Our immune system consists of a complex network of cells and molecules working together to defend the body from invading external pathogens. When our body is challenged by a pathogen, such as a virus, bacteria, or toxic chemical, the immune system immediately reacts through the development of an inflammatory response.
Neutrophils, a type of white blood cell, play a master role in regulating inflammatory responses, since they are primarily recruited to recognize and clear pathogenic elements through various mechanisms. One of the most effective neutrophil-mediated self-defense strategies is the production of Neutrophil Extracellular Traps (NETosis). This mechanism entraps pathogens in a biological trap or net, followed by ingestion and clearance. Without this response, we would be highly vulnerable to any pathogenic threat. That said, the equilibrium between NETosis and inflammation must be finely tuned to avoid an overreactive response that may cause excessive inflammation and potentially harm our healthy tissues.
A novel approach to inflammation
Interleukin 8 (IL-8, more recently referred to as CXCL-8) is an inflammatory signaling molecule, notably involved in neutrophil recruitment and activation of NETosis during the inflammatory response. In particular, high IL-8 gene expression or protein levels (in serum or tissues from patients) have been associated with pathogenic inflammatory signaling and disease progression. Based on this background, Dompé focused on designing a molecule able to modulate the immune response triggered by Il-8 signaling. Through a comprehensive analysis of putative targets, our research team selected the antagonists of IL8-receptors, CXCR1 and CXCR2, as the most effective candidates for regulating this inflammatory signaling. Therefore, we designed Reparixin, a non-competitive allosteric antagonist, that may be capable of inhibiting IL-8-activated signaling without altering IL-8/CXCR1/2 binding and physiological turnover, which remain critical for a normal immune response.
Our hypothesis has been tested and confirmed in preclinical studies. As a first challenge for demonstrating efficacy and safety of Reparixin, we evaluated the immunomodulatory potential of the molecule in lung transplantation and COVID-19.
What are CAP and acute ARDS?
Community-acquired pneumonia (CAP) is one of the most common infectious cause of hospitalization and death worldwide, which may lead to acute respiratory distress syndrome (ARDS) is a very critical condition with an estimated 60% of patients who survive.
When the COVID-19 pandemic started in early 2020, some patients were admitted to hospitals with acute respiratory distress syndrome (ARDS). This pulmonary condition was known to scientists long before the pandemic began and can rapidly progress into life-threatening acute lung injury. ARDS is characterized by widespread lung inflammation triggered by various events, such as illness or trauma. When people experience ARDS, excessive fluid accumulates in the lungs, reducing the oxygen in the blood to be distributed to peripheral organs.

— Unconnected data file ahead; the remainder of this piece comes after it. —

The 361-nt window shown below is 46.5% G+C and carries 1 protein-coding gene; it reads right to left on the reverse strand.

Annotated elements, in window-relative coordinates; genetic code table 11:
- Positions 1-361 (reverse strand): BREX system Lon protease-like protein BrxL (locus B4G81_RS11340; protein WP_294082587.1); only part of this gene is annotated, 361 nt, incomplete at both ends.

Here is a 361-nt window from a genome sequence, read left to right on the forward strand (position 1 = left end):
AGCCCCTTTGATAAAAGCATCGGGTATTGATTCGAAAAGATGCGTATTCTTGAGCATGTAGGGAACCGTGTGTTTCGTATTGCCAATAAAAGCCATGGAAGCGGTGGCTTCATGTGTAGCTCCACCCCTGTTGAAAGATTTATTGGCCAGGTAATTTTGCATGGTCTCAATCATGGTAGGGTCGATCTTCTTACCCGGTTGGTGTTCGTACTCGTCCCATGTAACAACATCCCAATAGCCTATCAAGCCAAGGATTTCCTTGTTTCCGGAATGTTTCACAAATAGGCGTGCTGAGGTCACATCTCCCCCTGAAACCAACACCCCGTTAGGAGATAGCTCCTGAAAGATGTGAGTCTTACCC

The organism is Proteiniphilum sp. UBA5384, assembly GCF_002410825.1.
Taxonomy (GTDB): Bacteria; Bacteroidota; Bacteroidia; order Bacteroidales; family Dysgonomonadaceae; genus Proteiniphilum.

As a pharmaceutical company, we joined healthcare institutions and organizations to respond to the high medical needs of the moment by investigating the therapeutic potential of Reparixin in severe pneumonia and respiratory failure.
Reparixin targets a pathogenic mechanism different from those targeted by current therapies, for instance, antibiotics or antiviral medication. Indeed, Reparixin-mediated treatment is been investigated to be a synergic therapeutic action with standard and supportive treatment to enhance recovery from acute lung injury complications, compared to standard treatment alone.
Commitment to developing treatments for the future
While vaccines have helped to mitigate the severity of COVID-19, the in-hospital treatments available for the vast majority of acute lung injury conditions remain limited. Therefore, Dompé has chosen to focus on a clinical development program to help patients affected by respiratory failure and acute lung injury.
To date, Reparixin displayed high tolerability in clinical trials with hospitalized patients suffering from severe COVID-19 pneumonia. Reparixin was administered via oral tablets and results obtained in COVID-19 have informed the design of a Phase 3 study in patients with pneumonia (including patients with COVID-19) and a Phase 2 study in patients with ARDS, which are currently both ongoing.
Dompé will continue to exploit the potential of Reparixin to reduce respiratory complications in life-threatening lung diseases, and its therapeutic potential in other conditions.